June 3, 2011
11 nations will try to stop Brazil from clinching their third consecutive Copa America
The Brazilians will affront this challenge guided by Santos rising star Neymar in what will be Mano Meneses’ debut in an official competitions with the five times FIFA World Cup winners.
By Andrew Hill
From July 1st-24th the 43rd edition of the Copa America will be held in Argentina with the participation of 12 countries: the hosts, Colombia, Costa Rica and Bolivia (group A), Brazil, Paraguay, Ecuador and Venezuela (group B), Uruguay, Chile, Mexico and Peru (Group C). The first and second place of each group, along with the two overall best third places will then advanced to the quarter finals to begin the knock out phase.
Hosting the competition, having 2010 FIFA World Player of the Year Lionel Messi as their leader, and not winning the title since 1993 do nothing but add all the pressure of clinching the championship to Argentina. Runners up of the past two editions, the Argentineans can’t stand another humiliation against their archrivals, Brazil, not in their home land, for it would turn their fans against them and more than likely roll some heads, specifically coach Sergio Batista’s one, dictating the end of his cycle.
Argentina is not only the country to have hosted the most Copa America editions with nine –including the upcoming one-, but also the one to have reached to more finals with 26 presences and with more titles as well with 14 –along Uruguay- . But since their last title was won in Ecuador they have fallen into an 18-year draught in all competitions. Despite this bad streak they are still considered as a world power in the game, thanks to their two FIFA World Cup championships from 1978 and 1986, a credit that threatens to run out if results don’t start to come along.
Besides Argentina, Brazil’s biggest threats towards the title are Uruguay and Mexico.
Batista’s plans are to make his team play like FC Barcelona, with a classic 4-3-3 scheme where everything turns around their star Leonel Messi. The question is if in such a small period of time –less than one year in charge- he will be successful to do so in the Copa America, where their margin of error is of 0%.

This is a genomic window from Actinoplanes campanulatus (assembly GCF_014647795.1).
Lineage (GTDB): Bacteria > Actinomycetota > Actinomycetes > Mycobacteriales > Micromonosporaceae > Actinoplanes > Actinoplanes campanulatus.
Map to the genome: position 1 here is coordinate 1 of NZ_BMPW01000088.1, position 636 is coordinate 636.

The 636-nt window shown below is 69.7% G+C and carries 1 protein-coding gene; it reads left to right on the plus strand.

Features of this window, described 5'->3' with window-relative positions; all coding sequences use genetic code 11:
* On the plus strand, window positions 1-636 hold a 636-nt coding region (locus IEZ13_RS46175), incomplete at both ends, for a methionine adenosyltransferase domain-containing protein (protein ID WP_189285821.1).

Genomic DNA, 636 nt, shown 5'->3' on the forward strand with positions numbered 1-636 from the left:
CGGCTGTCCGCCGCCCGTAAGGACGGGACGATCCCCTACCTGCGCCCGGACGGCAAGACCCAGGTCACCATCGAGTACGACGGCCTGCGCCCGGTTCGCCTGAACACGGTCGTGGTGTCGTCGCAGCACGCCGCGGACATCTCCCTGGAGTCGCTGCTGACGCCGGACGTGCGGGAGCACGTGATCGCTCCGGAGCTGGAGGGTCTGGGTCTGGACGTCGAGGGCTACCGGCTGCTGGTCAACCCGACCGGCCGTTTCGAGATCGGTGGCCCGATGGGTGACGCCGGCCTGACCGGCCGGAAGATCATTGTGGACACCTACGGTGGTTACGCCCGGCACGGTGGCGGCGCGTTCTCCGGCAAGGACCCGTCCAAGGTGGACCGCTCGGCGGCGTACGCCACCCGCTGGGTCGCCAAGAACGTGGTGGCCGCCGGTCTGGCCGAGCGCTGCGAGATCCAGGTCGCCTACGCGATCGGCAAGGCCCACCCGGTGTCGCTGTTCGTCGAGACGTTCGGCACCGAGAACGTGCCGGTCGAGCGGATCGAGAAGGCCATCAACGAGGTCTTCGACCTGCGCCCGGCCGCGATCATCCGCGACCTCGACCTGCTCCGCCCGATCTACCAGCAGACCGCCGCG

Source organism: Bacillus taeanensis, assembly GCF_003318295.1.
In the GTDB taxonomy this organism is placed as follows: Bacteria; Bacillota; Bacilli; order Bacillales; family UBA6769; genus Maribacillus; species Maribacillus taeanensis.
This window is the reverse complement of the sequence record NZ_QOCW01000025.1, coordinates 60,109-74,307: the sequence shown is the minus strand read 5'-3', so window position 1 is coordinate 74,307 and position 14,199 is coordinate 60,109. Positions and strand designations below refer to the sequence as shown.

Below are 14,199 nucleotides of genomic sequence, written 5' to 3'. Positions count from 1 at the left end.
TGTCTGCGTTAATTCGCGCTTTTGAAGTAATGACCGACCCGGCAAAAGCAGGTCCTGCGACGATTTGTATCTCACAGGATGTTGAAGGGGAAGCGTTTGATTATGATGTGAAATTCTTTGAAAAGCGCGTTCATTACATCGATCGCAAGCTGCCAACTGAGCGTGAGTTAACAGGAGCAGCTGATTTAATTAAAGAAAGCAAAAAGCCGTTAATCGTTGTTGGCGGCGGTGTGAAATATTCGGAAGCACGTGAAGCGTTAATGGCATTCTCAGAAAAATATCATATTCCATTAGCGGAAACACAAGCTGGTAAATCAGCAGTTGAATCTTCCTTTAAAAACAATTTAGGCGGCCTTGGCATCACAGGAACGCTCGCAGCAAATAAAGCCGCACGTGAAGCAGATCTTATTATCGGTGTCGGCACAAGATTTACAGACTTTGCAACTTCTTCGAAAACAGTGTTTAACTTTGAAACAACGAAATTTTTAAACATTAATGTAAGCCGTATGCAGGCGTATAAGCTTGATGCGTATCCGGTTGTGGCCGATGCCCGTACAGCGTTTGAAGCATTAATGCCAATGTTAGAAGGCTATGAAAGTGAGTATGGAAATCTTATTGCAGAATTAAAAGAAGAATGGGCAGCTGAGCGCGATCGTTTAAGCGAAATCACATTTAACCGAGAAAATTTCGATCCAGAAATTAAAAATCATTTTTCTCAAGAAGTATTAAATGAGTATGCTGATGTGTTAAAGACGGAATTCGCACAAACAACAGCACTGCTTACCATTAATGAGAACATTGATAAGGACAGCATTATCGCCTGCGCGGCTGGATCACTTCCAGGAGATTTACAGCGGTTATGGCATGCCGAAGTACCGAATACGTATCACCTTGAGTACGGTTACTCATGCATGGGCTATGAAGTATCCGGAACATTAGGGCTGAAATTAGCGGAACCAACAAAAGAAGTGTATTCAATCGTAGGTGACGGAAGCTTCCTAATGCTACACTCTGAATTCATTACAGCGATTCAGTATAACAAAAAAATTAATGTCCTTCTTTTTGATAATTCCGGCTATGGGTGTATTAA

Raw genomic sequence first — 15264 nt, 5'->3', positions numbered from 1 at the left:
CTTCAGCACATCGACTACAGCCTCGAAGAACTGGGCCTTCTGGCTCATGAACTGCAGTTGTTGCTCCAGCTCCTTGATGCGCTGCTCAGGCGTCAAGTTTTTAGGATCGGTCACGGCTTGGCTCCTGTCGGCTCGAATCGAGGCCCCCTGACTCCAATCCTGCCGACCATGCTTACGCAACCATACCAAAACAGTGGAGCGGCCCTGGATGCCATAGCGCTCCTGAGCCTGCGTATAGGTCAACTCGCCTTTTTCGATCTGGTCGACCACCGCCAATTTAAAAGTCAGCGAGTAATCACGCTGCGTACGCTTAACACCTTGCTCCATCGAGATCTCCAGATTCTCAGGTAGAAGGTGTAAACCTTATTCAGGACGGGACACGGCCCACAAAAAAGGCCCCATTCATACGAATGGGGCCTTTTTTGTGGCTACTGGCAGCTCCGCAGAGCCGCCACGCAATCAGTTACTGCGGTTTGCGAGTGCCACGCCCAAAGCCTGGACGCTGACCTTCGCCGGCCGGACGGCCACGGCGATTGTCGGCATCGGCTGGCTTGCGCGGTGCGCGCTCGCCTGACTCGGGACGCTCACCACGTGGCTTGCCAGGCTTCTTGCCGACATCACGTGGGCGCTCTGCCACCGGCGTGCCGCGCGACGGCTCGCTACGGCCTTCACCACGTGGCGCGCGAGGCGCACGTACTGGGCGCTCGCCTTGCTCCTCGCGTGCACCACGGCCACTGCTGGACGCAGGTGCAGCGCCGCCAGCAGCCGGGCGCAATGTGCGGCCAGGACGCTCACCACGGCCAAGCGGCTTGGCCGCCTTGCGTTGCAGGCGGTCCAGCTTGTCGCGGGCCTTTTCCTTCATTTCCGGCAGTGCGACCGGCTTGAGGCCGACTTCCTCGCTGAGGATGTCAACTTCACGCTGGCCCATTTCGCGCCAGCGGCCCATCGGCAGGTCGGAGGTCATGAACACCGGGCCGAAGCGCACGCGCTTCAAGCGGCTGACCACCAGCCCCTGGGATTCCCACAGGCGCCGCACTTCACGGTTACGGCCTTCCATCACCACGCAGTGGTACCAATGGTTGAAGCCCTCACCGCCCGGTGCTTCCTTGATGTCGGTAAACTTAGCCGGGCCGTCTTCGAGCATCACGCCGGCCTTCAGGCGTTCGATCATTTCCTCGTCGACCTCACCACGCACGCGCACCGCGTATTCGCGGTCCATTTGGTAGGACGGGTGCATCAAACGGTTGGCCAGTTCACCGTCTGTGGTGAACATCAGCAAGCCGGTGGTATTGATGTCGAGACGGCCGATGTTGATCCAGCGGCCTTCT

That scheme is the same that defending champions Brazil head coach Mano Meneses has been implementing since he took over Dunga’s charge after the 2010 FIFA World Cup elimination, with the big difference that their game spins around their rising star Neymar, and not a consecrated one as Messi. But probably the biggest difference lies in the pressure that these two archrivals will experience. After winning the last four out of five editions the Copa America is not a pending business for Brazil, and not disputing it at home also takes some more pressure off their shoulders, which gives them a wider margin error than the hosts.
Besides Argentina, Brazil’s biggest threats towards the title are Uruguay and Mexico with their fearsome young strikers Edison Cavani and Chicharito Hernandez respectively. Both players signed wonderful campaigns in their clubs: Cavani netted the ball 33 times with Napoli, while Hernadez had 20 goals in his debut season with Manchester United.
This Copa America will be played during the transfer market in Europe, and good individual performances could open doors to players to better contracts or transfers to better teams. The players know this well, therefore the intensity of the games will be atop, guarantying the fans a Copa America packed of great games.
About the Author
When it comes to sports, Andrew Hill is more than just a passionate fan. Despite being in the early years of his career as a journalist, which began in 2006, he has proven that he can translate that passion into truthful and objective information of interest for the sports betting industry. As of today he specializes in the coverage of European soccer and NCAA basketball for BetIAS’ website.